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(Image Source: Link )

 

3 Day Quote Challenge II, Day 3

Ah, and here comes the lovely weekend!

I hope everyone gets a chance to take a break from their routine errands and to do every sort of thing they can to help them shed the baggage of exhaustion and get closer to peace and rejuvenation!
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I am just completing reading the book Contact by Carl Sagan! Let me give you a sneak peak of it!(that is , if you haven’t read it, or haven’t watched the movie which had followed the book release, more than 2 decades ago! I know I am too late !) Anyways here it goes-

Earth’s radio telescope intercepts unnatural signals from the Star system of Vega, 26 Light years away.It is thought to be some remote and advanced civilization communicating!As the scientists start deciphering their coded signals, and reveal the ‘Message‘ suddenly the whole human community is appalled. The signals are instructing humans to undertake a project!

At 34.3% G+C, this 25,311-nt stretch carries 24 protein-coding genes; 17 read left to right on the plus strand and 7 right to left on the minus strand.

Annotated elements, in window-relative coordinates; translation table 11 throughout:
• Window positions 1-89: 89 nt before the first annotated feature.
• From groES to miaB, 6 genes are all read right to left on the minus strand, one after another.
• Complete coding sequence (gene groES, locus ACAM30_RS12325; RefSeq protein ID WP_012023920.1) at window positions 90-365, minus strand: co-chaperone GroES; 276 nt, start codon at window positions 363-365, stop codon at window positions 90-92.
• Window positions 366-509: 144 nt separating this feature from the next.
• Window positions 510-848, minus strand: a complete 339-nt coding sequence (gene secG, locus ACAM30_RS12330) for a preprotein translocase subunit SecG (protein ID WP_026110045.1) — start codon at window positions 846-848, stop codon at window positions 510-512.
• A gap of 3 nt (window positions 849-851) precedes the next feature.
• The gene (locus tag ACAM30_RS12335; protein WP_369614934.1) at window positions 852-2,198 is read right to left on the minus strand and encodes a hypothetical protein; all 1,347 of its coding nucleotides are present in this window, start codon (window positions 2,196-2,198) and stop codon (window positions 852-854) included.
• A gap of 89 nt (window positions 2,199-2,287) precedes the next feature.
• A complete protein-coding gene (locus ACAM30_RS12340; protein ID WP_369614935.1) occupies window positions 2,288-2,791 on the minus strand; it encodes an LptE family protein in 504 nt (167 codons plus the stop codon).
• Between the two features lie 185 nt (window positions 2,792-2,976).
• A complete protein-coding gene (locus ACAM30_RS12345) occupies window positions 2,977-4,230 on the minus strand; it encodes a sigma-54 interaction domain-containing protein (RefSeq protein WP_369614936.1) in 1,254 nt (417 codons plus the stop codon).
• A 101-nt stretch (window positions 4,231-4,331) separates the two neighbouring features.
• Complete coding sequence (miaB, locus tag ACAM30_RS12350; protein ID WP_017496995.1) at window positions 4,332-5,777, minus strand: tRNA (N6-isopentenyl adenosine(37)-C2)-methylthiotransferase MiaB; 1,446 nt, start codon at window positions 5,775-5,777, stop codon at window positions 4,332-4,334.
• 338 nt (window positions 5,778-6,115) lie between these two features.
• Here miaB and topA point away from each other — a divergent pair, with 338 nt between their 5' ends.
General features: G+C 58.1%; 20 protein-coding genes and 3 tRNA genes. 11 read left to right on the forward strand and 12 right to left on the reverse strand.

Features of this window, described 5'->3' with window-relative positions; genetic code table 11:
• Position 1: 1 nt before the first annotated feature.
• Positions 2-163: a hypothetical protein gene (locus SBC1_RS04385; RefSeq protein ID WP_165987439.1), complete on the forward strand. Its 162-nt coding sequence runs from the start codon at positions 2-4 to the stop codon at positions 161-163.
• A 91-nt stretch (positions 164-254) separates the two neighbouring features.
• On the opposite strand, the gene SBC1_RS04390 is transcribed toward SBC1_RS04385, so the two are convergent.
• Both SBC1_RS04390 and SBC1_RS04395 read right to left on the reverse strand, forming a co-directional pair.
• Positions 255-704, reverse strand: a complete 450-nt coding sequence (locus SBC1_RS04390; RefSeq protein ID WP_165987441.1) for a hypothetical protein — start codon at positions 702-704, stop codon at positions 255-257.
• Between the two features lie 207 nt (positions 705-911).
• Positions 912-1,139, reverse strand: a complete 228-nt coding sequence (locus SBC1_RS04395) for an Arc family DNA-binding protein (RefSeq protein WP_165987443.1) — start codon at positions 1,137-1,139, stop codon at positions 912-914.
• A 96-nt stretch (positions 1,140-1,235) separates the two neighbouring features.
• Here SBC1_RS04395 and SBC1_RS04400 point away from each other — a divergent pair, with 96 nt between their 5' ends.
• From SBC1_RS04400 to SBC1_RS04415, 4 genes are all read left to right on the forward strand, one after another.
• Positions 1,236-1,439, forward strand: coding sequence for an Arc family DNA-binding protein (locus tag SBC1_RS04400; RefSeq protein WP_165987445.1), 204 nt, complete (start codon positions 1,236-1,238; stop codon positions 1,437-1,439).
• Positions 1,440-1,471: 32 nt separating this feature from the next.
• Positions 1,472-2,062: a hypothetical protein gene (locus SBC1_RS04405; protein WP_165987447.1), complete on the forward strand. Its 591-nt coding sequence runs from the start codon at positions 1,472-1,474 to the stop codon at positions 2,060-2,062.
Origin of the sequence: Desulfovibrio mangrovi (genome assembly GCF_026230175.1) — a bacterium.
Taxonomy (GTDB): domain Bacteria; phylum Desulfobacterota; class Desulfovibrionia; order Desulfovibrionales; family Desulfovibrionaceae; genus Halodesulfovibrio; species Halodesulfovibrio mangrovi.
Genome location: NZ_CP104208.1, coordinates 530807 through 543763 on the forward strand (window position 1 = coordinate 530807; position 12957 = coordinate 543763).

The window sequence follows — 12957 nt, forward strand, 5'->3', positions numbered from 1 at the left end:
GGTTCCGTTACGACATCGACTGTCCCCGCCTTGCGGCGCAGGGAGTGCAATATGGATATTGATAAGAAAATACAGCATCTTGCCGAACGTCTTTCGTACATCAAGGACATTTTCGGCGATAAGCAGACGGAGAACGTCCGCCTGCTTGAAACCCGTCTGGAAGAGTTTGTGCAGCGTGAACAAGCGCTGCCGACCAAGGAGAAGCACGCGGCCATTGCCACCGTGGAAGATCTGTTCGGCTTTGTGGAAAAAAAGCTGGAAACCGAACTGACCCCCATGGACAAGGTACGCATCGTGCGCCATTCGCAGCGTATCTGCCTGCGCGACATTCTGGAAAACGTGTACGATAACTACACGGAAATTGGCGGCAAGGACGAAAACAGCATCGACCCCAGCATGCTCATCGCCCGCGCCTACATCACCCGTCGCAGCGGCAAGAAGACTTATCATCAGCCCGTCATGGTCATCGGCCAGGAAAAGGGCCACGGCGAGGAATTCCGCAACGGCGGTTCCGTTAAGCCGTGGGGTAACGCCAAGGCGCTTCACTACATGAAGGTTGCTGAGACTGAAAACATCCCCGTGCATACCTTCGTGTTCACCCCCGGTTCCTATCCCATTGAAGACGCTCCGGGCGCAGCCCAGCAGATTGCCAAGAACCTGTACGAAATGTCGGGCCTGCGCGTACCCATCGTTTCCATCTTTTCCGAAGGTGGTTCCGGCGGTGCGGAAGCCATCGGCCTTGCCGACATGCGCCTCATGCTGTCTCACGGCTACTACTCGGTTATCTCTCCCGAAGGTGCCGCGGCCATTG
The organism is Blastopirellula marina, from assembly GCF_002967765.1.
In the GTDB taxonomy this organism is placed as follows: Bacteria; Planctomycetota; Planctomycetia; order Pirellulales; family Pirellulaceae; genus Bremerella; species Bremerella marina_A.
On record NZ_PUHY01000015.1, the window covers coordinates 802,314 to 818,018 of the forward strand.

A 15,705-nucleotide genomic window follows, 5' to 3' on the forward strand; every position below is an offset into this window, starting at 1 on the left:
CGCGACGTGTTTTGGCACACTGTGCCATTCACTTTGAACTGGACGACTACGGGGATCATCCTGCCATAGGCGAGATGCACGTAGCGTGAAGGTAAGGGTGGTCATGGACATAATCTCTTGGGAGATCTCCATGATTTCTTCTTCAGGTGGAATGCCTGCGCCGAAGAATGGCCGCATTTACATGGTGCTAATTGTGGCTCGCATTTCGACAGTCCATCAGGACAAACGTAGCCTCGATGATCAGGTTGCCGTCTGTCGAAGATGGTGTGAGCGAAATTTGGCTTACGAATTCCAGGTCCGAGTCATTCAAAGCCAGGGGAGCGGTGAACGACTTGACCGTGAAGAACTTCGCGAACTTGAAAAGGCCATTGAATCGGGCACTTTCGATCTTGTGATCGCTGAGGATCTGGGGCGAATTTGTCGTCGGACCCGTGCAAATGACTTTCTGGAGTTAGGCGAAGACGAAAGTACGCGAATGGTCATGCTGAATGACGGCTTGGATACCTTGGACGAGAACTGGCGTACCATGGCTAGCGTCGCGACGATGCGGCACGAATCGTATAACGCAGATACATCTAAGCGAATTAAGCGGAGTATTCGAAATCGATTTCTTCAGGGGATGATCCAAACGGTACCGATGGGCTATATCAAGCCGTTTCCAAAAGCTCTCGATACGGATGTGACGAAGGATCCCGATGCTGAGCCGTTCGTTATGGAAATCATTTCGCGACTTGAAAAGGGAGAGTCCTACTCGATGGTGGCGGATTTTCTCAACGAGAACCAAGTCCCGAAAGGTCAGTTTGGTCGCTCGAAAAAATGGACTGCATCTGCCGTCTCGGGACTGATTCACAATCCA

But who are sending those signals- And will undertaking that project benefit us – or annihilate us- We can’t send them back the signals, as it will take 26 years to reach them! We can only start working on the project – and can’t know their intent unless we complete the task- and see for ourselves what does it lead to!But will it get completed amidst the commotion of arguments from scientists, statesmen and religious leaders of the world?

A delightful read, which gives insights about human behavior from different countries with different beliefs, responding to such cases which concerns the fate of Humanity as a whole.

What  I liked the best in the story is, how the subject of space science, when we start contemplating the vastness of cosmos,  lifts our consciousness to such higher levels that we start feeling more contentedness with every human being. The subject makes us more compassionate and meditative.

I will like to quote this part from the book, which beautifully captures the essence of this feeling!

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With this I conclude my this edition of 3 Day Quote Challenge!